The percentage of people in the U.S. treated for depression
increased slightly over the last decade or so, but the popularity of psychotherapy dropped substantially, according to a study published this week in the Archives of General Psychiatry. It found that in both 1998 and 2007, roughly 75 percent of people with depression were treated with drugs. But over that nine-year period, the percentage of people treated with psychotherapy dropped from 53.6 percent to 43.1 percent.
That’s too bad, since our report on treating depression found that psychotherapy, either alone or combined with antidepressants, can help ease depression. And unlike drugs, talk therapy poses no risk of potentially harmful side effects. In a survey of 1,544 Consumer Reports subscribers who’d sought treatment for depression, anxiety, or both, those who had talk therapy and stuck with it for at least seven sessions reported as much improvement as those who only took medication (though people who did both fared even better). Among the approaches with strong evidence of effectiveness: cognitive behavioral therapy (CBT), which teaches you to change negative thoughts, assumptions, and behaviors that contribute to your feeling down.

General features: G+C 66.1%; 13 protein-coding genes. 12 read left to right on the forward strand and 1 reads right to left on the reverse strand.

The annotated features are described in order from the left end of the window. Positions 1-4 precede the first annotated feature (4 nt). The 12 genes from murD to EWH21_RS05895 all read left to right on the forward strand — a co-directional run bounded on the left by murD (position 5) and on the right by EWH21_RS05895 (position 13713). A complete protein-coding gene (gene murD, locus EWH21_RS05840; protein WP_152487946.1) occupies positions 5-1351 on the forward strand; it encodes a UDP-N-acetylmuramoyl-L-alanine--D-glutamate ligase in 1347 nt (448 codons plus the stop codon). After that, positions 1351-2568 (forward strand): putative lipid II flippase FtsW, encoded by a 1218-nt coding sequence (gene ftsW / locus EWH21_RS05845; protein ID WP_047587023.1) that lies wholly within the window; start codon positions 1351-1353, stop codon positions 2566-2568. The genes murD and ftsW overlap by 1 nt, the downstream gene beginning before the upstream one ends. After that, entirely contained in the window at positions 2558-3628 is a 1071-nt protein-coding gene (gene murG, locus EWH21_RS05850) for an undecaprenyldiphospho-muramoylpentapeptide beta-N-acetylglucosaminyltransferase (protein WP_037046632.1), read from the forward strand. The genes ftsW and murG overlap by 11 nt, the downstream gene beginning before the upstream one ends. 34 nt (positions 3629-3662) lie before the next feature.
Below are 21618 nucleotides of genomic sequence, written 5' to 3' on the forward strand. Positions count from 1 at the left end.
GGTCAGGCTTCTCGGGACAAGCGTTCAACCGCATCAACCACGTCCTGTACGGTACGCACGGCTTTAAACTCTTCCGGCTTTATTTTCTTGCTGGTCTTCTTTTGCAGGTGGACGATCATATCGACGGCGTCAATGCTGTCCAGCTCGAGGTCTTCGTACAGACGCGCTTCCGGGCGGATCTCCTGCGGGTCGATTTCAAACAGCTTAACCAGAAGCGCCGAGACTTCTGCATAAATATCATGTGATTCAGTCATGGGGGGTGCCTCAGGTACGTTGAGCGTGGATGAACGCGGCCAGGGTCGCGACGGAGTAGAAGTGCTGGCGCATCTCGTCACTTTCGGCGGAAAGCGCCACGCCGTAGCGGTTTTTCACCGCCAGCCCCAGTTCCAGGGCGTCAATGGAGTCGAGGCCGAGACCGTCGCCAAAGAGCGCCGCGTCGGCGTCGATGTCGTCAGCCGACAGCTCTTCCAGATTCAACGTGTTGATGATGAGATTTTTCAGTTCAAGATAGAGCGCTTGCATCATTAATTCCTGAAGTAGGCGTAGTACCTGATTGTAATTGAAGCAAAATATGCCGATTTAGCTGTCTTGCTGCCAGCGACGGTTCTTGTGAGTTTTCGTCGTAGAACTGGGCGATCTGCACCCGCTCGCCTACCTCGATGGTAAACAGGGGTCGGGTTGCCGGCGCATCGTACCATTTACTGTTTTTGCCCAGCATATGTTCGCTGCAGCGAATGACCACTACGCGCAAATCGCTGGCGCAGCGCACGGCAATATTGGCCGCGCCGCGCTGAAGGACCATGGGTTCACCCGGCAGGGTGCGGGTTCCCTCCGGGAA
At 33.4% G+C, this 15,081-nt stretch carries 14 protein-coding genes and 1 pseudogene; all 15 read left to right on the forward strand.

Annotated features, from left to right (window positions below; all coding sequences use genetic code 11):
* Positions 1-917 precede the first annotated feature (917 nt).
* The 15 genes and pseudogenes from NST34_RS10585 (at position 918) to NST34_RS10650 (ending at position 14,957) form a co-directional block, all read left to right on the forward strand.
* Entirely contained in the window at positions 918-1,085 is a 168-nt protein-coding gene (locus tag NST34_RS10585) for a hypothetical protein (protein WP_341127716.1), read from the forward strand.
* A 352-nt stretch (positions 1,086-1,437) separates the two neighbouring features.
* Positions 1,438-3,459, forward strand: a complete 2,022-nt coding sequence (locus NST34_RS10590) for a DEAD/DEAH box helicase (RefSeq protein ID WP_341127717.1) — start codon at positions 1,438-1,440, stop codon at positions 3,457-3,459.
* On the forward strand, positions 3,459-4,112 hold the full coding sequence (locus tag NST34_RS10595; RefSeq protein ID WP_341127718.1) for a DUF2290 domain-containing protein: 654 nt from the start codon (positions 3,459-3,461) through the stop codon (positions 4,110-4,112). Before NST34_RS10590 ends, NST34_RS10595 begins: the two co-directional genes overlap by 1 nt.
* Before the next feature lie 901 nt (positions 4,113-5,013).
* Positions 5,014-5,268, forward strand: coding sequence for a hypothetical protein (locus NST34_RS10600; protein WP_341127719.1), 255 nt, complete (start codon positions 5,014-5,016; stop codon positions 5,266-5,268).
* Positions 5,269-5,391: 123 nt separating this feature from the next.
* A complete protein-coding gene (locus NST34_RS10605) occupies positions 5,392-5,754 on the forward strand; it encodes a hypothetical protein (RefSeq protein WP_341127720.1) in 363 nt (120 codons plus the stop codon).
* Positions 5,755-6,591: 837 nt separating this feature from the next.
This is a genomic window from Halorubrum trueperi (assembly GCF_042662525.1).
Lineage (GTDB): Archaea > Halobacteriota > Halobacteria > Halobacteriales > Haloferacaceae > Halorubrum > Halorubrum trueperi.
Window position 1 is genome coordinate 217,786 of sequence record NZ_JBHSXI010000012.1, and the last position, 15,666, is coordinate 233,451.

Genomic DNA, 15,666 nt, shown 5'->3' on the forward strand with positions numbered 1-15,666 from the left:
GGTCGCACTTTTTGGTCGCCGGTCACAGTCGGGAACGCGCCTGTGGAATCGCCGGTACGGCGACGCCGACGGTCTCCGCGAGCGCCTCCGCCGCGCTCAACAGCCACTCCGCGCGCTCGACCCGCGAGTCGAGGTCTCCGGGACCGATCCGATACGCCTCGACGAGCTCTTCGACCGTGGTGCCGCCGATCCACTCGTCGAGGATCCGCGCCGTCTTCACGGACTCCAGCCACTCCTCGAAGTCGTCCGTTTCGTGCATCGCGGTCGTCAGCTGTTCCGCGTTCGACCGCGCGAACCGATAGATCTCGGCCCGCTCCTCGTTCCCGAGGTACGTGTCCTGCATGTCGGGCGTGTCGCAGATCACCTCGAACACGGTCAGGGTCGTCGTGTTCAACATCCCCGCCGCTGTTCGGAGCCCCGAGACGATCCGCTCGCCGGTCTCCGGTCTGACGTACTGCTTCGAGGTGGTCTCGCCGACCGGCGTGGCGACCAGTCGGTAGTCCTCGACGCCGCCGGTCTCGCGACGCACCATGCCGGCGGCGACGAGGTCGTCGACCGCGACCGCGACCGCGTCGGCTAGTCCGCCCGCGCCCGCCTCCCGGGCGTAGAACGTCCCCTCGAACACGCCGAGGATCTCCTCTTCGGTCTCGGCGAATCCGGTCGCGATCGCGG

The authors of the current study point out that it’s not possible to determine from the data why
fewer people got psychotherapy for depression. But they surmise that it may stem at least in part from a challenge many talk-therapy clients are all too familiar with: getting it covered by insurance, which tends to pay for antidepressants and other medications far more readily than it does psychotherapy.
—Jamie Hirsh, Associate Editor
Learn which depression therapies worked best for our readers, and see our depression treatment Ratings (for subscribers).